Severe sexual harassment has also spread beyond the Fremont factory. Shauna Israel starting working at the Sparks factory in October 2017. In a legal filing, she said that she was subjected to sexual harassment “through almost the entirety of [her] employment.” A coworker repeatedly made sexual comments and put his arms around her, rubbed her arms, shoved her face toward his crotch, and tried to physically stop her from walking away. She “repeatedly complained” to HR, but nothing was done to make it stop, she alleges. In June 2021, the hostile environment drove her to quit.

Hicks also witnessed sexual harassment. In a legal filing, he said that in an internal group-messaging platform used by all employees, including management, an employee wrote, “I need a hug from a cute redhead girl” and “1st floor needs to be heated. My skin is as dry as a lesbian’s tongue.” Only one woman, who had red hair and identified as a lesbian, worked on their team. It made her “uncomfortable,” Hicks told me. But he never saw anyone do anything about it. “That said to me that this behavior is welcome,” he said.

So Hicks complained to HR. “I’m a guy who speaks up about what I see,” he said. “I’m big on doing what’s right.” Plus, he added, every warehouse had a banner telling employees that if they saw something, they should say something.

After Hicks complained, his supervisor “sabotaged” his ability to get promoted, he told me, giving him a “needs improvement” review for offering “feedback” in January 2021 in what Hicks alleges was retaliation. That review blocked his attempts to advance; he eventually resigned. “They were trying to make me not want to work there anymore, and it worked,” he said.

“Tesla’s a popping company. There’s a sense of pride,” Hicks said. But “no one is really asking the questions on what goes into actually producing this product.”

The lack of accountability at Tesla has also resulted in such a severe neglect of safety standards that, workers say, their employer routinely puts them at risk. Paul (who asked to use a pseudonym because he’s involved in a workers’ compensation case against Tesla) started at the Fremont factory in early 2022. He had been working as a mental health counselor, a job he was passionate about, but the pay wasn’t enough for him to put money away in savings. At Tesla, he was assigned to work in the tent attaching subframes to the base of cars, some of the hardest work available, along with other mostly Black coworkers. The workers were pressured to go as fast as possible, Paul said. If he and his coworkers didn’t finish their tasks quickly enough, they were moved to less desirable and more physically taxing tasks or eventually reassigned to another section. “These people are continuously pushing us to get out these cars,” he said. “Of course, you could try to speed up,” but that means “we’re putting ourselves at even more danger.”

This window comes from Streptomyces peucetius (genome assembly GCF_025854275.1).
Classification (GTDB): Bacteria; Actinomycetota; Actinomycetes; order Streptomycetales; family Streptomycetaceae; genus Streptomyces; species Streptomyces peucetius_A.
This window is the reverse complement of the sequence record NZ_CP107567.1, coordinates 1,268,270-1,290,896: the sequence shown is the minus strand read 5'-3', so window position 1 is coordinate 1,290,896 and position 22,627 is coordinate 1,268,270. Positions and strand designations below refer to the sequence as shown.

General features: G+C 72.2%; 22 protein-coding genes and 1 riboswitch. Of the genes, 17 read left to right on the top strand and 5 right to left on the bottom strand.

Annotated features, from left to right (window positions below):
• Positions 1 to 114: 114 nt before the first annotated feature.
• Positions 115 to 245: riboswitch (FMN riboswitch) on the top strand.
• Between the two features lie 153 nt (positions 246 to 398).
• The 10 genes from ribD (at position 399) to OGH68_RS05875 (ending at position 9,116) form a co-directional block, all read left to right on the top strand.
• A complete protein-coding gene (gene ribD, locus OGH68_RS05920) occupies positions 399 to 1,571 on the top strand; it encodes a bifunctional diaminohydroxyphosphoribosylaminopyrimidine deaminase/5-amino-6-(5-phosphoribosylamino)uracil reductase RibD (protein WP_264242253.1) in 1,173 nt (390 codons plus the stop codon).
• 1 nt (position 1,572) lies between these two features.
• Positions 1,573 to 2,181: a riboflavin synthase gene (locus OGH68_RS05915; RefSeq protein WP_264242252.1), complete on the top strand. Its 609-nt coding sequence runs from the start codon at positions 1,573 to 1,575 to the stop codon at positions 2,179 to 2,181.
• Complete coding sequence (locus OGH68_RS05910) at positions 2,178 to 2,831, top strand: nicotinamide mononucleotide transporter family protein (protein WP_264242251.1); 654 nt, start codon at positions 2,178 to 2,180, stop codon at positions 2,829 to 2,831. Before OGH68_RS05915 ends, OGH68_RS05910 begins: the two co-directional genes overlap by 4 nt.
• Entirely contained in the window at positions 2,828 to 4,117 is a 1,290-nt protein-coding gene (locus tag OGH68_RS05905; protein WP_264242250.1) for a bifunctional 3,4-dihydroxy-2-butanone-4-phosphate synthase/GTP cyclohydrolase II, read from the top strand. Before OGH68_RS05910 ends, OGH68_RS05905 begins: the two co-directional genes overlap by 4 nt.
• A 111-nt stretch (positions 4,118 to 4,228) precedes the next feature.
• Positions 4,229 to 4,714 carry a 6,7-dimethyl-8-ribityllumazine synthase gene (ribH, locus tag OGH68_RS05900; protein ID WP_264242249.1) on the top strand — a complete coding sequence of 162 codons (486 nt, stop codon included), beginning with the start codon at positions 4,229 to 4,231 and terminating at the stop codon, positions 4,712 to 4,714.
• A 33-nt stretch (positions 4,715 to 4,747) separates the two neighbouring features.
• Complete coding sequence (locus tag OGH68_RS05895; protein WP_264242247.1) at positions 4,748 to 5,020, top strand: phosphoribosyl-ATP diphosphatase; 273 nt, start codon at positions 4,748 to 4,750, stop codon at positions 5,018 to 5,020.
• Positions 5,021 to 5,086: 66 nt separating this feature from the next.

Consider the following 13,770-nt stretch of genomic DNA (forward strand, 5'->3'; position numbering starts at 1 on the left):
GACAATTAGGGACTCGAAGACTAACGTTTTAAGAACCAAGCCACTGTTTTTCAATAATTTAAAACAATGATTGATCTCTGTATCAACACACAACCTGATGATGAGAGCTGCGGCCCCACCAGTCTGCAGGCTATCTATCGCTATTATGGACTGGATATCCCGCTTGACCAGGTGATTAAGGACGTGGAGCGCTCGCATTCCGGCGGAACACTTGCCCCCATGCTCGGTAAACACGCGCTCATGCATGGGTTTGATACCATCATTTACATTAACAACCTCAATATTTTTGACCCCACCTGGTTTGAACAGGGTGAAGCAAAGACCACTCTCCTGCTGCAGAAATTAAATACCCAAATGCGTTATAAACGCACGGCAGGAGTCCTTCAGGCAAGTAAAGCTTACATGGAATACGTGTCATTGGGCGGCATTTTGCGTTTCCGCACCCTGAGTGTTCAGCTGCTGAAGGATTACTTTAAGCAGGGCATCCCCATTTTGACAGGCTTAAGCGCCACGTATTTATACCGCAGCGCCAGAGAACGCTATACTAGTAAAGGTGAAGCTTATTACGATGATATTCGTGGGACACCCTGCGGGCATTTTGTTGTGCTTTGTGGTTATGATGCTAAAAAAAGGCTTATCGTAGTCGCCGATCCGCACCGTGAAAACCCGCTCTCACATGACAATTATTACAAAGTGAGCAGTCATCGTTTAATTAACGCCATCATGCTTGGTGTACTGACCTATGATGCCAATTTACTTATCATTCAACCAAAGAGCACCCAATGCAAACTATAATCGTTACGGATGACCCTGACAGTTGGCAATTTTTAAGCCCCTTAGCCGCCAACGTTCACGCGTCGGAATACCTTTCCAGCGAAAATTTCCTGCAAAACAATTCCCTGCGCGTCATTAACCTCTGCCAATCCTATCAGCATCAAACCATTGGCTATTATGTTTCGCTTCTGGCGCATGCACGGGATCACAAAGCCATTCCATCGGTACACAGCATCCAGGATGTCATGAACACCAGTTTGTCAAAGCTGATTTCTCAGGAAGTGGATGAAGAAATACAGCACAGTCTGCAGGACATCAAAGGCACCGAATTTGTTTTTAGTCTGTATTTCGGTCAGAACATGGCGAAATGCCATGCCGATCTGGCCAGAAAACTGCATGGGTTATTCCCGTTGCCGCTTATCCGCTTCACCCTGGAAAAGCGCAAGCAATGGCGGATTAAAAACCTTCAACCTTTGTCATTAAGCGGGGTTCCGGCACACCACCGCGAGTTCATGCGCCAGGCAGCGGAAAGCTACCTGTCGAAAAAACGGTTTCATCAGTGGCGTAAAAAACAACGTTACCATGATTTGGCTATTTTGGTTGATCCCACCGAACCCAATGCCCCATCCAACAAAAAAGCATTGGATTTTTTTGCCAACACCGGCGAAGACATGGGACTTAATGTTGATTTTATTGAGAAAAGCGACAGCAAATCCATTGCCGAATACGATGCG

Then Paul’s daily discomfort turned to acute pain. His job was to screw in two bolts to secure the subframe to the car, using a torque wrench that hung from the ceiling. He was told to stabilize the wrench with his body, Paul said. This led to a bruise on his lower abdomen; soon, it started to turn into a lump. Shifting the position of the wrench to avoid the pain led to a lump on each side of his body. Tesla sent him home, and during months of confusion about whether or when he was supposed to return, Paul said, the company didn’t pay him. He started to fall behind on his bills, so he took out a personal loan, which he’s still trying to pay off. “I was really depressed,” he said.

Tyonna Turner said in her complaint that she suffered three workplace injuries: a concussion, wrist strain from repetitive motion, and a damaged knee and thigh from when a car backed into her. Albert Blakes, who started working at the Fremont factory in September 2019, said in a legal complaint alleging racial discrimination that he injured his hand “because of the physically demanding work” and, despite repeatedly complaining about the pain to his supervisor, was told to keep working; he eventually had to go on leave. Moses Sullivan told me that cars came down the line so quickly that workers didn’t always clean up tools and debris. “It’s fast,” he said. “You put yourself at risk.”

Health and safety records back up employees’ descriptions of an unsafe workplace. According to a review of OSHA records by The Nation, the agency found 80 violations related to Tesla’s auto manufacturing between January 2019 and February 2024, for which the agency levied a cumulative $525,020 in fines. Companies routinely dispute OSHA fines, and Tesla has succeeded in reducing that total by $53,395. Last December, the company was hit with $38,000 in proposed fines from California’s Division of Occupational Safety and Health, or Cal/OSHA, for four safety violations after an employee was seriously injured by getting stuck in a car.

In June 2019, an employee in Fremont using a pallet jack turned into an eight-foot blind spot created by a shelving unit. He rear-ended a dolly and fractured his tibia, requiring surgery. In November 2021, an employee at the plant fell more than 20 feet from a second-story mezzanine. He fractured his jaw, suffered contusions on his knee and elbow, and broke 13 teeth.

Safety problems have been occurring frequently at Tesla’s factories since at least 2014. Between 2014 and 2018, according to a review by Forbes, Cal/OSHA fined the company a cumulative $236,730 for 54 violations. The violations and fines “dwarfed” those levied by state inspectors against 10 other large auto manufacturing plants, according to Forbes, including ones owned by BMW, Ford, GM, and Nissan, even when taking Tesla’s bigger workforce into account. In 2015 and 2016, Tesla’s injury rate was significantly higher than the average for the industry. The company touted that it had gotten the rate down to the average in 2017, but in 2018 it shot up again.